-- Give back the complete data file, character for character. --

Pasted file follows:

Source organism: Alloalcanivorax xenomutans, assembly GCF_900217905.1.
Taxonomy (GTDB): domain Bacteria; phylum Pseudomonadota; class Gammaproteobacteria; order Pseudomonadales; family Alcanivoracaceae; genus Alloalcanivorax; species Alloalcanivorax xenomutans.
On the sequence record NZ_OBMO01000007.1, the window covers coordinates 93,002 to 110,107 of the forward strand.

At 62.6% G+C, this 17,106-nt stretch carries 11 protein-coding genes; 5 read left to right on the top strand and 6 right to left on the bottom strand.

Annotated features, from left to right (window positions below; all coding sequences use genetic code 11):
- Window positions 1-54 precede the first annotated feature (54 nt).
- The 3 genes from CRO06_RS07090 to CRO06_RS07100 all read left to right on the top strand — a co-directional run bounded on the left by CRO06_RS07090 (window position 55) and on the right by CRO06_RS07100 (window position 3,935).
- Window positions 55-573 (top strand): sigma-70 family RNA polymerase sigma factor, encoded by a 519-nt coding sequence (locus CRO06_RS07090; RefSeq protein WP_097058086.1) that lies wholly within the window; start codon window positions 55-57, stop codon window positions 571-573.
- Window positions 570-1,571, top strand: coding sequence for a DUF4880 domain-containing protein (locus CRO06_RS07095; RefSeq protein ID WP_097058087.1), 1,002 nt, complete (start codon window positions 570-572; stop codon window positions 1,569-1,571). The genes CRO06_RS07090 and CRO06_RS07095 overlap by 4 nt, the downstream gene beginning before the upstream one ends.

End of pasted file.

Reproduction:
Source organism: Alloalcanivorax xenomutans, assembly GCF_900217905.1.
Taxonomy (GTDB): domain Bacteria; phylum Pseudomonadota; class Gammaproteobacteria; order Pseudomonadales; family Alcanivoracaceae; genus Alloalcanivorax; species Alloalcanivorax xenomutans.
On the sequence record NZ_OBMO01000007.1, the window covers coordinates 93,002 to 110,107 of the forward strand.

At 62.6% G+C, this 17,106-nt stretch carries 11 protein-coding genes; 5 read left to right on the top strand and 6 right to left on the bottom strand.

Annotated features, from left to right (window positions below; all coding sequences use genetic code 11):
- Window positions 1-54 precede the first annotated feature (54 nt).
- The 3 genes from CRO06_RS07090 to CRO06_RS07100 all read left to right on the top strand — a co-directional run bounded on the left by CRO06_RS07090 (window position 55) and on the right by CRO06_RS07100 (window position 3,935).
- Window positions 55-573 (top strand): sigma-70 family RNA polymerase sigma factor, encoded by a 519-nt coding sequence (locus CRO06_RS07090; RefSeq protein WP_097058086.1) that lies wholly within the window; start codon window positions 55-57, stop codon window positions 571-573.
- Window positions 570-1,571, top strand: coding sequence for a DUF4880 domain-containing protein (locus CRO06_RS07095; RefSeq protein ID WP_097058087.1), 1,002 nt, complete (start codon window positions 570-572; stop codon window positions 1,569-1,571). The genes CRO06_RS07090 and CRO06_RS07095 overlap by 4 nt, the downstream gene beginning before the upstream one ends.